The existence of multiple processors on a network or a parallel machine enables sets of reservoir simulations to be performed. It is then possible to build up a model of the reservoir as a response surface. This can be a function of input variables related to symbols in the user's data definition. Controlling these variables by a master program and using experimental design methods in a series of runs we can model the behavior of the simulation. This would then predict its response to further engineering requests. Sequential designs are particularly relevant when a bank of available processors exists. Once the basic number of runs required to parameterize the reservoir response functions have been performed, additional simulations may be used to obtain error bars on quantities such as recoverable oil.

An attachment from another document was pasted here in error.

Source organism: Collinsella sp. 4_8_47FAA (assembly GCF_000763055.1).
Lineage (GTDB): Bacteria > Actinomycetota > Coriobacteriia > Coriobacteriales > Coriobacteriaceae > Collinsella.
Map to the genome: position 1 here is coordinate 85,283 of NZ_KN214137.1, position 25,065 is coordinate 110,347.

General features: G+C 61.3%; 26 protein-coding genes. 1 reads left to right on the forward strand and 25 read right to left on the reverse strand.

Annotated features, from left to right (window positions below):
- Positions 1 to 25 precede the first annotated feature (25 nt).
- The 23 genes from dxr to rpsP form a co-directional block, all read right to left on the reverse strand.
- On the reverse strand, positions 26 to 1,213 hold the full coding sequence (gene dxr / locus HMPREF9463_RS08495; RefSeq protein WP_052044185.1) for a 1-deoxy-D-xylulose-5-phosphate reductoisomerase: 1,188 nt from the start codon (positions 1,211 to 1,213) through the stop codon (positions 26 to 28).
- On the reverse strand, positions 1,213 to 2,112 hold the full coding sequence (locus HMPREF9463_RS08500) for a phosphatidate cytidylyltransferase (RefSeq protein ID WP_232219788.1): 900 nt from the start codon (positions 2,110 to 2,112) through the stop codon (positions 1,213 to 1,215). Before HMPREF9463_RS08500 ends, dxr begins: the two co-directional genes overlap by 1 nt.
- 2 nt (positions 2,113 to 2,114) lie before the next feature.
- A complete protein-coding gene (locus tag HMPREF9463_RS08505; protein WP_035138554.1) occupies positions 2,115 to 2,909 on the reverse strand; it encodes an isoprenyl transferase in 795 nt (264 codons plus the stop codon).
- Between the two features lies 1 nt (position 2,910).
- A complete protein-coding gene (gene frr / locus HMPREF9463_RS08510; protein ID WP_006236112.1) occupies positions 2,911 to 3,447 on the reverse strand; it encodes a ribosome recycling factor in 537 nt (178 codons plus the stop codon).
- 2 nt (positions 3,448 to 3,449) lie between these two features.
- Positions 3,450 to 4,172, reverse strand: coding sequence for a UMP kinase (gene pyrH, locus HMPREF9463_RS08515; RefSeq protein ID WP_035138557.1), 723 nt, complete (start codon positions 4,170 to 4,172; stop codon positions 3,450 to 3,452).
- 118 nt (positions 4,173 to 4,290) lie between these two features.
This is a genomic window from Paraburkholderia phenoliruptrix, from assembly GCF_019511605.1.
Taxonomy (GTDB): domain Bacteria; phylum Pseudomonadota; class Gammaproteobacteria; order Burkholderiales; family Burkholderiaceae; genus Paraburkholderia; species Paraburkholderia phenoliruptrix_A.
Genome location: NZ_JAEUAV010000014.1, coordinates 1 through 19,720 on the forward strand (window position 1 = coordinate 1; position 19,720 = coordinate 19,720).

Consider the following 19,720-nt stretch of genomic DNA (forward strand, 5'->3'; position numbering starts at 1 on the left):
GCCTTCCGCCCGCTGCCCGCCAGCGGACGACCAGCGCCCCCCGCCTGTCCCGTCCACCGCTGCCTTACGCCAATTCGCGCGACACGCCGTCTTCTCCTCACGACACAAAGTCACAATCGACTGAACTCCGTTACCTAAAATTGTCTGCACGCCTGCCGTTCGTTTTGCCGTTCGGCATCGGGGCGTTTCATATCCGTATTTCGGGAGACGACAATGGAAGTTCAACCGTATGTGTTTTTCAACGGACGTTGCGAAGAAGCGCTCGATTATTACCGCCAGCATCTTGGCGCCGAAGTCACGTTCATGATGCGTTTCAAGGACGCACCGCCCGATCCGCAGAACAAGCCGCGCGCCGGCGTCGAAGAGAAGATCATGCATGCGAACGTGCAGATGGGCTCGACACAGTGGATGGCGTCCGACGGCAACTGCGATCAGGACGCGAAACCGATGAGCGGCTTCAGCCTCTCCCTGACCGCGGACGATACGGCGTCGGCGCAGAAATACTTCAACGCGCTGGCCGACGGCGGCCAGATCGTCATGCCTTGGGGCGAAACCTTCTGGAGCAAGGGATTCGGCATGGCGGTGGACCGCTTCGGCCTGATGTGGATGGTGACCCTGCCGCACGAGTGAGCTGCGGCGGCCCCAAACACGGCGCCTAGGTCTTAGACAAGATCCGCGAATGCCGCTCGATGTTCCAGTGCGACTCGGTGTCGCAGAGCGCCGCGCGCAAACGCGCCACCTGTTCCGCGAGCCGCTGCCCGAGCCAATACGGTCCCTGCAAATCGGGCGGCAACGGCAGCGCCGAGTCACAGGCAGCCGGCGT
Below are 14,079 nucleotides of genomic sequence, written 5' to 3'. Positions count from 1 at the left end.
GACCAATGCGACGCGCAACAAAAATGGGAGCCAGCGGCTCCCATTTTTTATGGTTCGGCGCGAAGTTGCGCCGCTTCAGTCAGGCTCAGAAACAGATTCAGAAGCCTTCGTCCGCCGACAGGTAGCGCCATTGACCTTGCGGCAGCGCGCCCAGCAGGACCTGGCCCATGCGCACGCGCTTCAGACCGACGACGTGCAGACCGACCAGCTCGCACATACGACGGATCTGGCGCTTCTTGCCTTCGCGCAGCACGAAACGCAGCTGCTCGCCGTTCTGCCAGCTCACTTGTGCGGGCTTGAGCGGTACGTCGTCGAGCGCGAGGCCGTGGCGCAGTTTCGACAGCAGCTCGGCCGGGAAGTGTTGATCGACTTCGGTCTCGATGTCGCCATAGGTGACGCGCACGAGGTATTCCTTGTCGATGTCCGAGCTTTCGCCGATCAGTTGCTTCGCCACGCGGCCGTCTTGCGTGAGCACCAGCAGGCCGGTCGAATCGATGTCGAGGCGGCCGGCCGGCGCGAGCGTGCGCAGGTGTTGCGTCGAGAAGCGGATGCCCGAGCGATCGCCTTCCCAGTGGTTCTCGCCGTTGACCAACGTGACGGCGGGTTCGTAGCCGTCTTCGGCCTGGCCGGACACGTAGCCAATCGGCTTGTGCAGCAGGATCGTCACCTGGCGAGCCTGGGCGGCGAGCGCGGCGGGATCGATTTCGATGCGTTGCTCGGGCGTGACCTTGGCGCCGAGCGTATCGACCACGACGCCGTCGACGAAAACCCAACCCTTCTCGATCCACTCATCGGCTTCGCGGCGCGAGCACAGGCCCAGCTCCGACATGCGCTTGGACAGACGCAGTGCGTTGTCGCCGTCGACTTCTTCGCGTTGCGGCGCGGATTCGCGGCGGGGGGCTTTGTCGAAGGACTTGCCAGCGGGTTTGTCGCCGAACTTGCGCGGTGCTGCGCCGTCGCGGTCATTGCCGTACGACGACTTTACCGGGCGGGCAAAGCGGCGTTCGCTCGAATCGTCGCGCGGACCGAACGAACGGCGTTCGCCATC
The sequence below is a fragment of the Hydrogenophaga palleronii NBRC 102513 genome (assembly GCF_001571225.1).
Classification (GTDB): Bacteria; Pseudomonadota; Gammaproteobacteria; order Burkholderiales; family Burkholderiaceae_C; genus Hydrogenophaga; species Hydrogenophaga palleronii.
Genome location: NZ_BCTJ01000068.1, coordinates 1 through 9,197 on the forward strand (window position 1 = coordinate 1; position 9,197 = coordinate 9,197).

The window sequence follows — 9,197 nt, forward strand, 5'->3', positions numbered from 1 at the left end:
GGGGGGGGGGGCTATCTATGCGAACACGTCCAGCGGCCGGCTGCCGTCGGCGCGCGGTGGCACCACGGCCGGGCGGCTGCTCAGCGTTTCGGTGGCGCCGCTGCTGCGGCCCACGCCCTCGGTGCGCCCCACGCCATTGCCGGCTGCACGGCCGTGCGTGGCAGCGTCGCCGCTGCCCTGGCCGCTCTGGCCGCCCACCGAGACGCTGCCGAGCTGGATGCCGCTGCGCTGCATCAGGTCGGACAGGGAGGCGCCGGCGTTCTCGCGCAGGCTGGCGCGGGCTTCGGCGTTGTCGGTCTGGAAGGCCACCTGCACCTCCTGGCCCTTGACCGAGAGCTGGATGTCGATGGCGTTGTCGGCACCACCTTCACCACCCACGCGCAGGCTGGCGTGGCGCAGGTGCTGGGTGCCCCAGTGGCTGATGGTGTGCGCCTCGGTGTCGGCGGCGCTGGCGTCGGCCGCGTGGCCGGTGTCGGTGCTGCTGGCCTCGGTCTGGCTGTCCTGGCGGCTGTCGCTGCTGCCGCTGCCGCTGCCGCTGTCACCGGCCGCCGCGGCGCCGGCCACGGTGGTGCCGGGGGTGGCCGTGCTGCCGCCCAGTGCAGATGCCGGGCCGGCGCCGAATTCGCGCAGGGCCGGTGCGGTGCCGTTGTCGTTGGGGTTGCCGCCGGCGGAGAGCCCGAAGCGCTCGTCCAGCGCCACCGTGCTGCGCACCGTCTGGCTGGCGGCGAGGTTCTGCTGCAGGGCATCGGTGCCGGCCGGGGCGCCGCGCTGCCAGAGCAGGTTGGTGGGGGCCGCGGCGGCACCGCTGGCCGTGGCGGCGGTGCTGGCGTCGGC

Once the response surface exists, both automatic optimization and large scale risk analysis predictions may be performed at high speed.

This approach combines well with multiple realization geological modeling. Running a number of geologies enables the error involved in the simulation of a given engineering scenario to be quantified - this can be used to predict the uncertainty on all the predictions of the study.

By monitoring the results of the simulations interactively, and measuring the quality of the history match obtained with each, it is possible to condition subsequent runs - for example by reducing the use of realizations which consistently yield poor matches.

We describe software to perform such multiple realization studies, acting as an interactive supervisor through a simple open PVM (parallel virtual machine) interface to a reservoir simulator.

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